Blackpool; Jordan Banks: Stepdad saw boy hit by lightning, inquest hears

A man tried to resuscitate his nine-year-old stepson after seeing him be struck by lightning during a football coaching session, an inquest has heard.

Jordan Banks was hit by lightning while he was playing in Blackpool in May.

Coroner Alan Wilson recorded a narrative verdict, concluding he died of a cardiac arrest due to an “extremely rare” lightning strike after the weather changed “very quickly”.

He said there was “no obvious reason” behind why Jordan was struck.

An inquest at Blackpool Town Hall, which Jordan’s family did not attend, heard the weather had changed in the last 10 minutes of the one-to-one training session.

Blackpool and Fylde coroner Mr Wilson said the weather “had changed very quickly and there appears to be no obvious reason why Jordan was struck by lightning”.

The inquest heard Jordan’s stepfather Daniel Begg had been in his car watching him on the pitch when he was struck shortly before 17:00 BST.

“He reports he saw lightning hit Jordan and he fell to the ground straight away,” Mr Wilson said.

Mr Begg then attempted to resuscitate him where he lay, the inquest heard.

Football coach Daniel Stenton, who was taking the session, said in a witness statement they had decided to finish training when thunder started but the lightning strike happened “suddenly”.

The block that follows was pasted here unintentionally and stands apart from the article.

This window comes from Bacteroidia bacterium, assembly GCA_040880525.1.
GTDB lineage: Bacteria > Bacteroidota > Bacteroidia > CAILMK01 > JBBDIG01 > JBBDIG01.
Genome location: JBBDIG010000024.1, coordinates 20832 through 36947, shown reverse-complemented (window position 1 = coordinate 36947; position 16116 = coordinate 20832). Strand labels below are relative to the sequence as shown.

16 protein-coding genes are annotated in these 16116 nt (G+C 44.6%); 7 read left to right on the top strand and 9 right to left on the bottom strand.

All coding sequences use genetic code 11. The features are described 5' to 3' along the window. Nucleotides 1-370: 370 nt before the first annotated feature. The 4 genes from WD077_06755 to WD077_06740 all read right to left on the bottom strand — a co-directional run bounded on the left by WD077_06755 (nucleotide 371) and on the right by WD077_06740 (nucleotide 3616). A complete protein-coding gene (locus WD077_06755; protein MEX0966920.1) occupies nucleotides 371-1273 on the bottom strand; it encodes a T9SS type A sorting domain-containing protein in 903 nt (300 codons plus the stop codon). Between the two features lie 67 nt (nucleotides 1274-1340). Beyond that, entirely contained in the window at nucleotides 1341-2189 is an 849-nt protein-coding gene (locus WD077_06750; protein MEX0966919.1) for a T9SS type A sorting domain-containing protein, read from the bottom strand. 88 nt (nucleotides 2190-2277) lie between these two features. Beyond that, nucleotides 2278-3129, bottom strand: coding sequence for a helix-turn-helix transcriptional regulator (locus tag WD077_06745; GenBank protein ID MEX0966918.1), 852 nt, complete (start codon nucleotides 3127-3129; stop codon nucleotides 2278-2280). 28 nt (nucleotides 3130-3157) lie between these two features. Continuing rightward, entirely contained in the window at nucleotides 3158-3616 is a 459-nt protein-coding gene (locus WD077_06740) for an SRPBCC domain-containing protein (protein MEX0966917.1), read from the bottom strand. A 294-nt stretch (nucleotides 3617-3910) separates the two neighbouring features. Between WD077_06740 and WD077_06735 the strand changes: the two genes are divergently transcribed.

Emma Gleeson was waiting to take her son to a training session when she saw a flash of lightning hit Jordan, the inquest heard.

In a statement, Ms Gleeson, who rang 999, said she saw Jordan fall to the floor and Mr Begg run to him.

The inquest also heard a statement from paramedic Sharon Riley-Clarke, who was called to the scene shortly after witnessing a “loud and violent” sudden lightning strike nearby.

She said when she arrived she saw Mr Begg crouched over Jordan in the field shouting: “He’s not breathing.”

“He picked him up in his arms and was running to us,” she said.

Jordan was pronounced dead at Blackpool’s Victoria Hospital nearly an hour later.

Mr Wilson said the lightning strike was “unsurvivable”.

A Met Office statement read at the inquest said possible thunderstorms had been forecast but no severe weather warning was issued as the overall risk fell below the levels required.

Mr Wilson also thanked Jordan’s family for their “dignity and courage” in their decision to donate his organs.

Liverpool, who Jordan supported, were among those who paid tribute to the youngster, with the team wearing shirts with his name on to warm up for a match against Manchester United.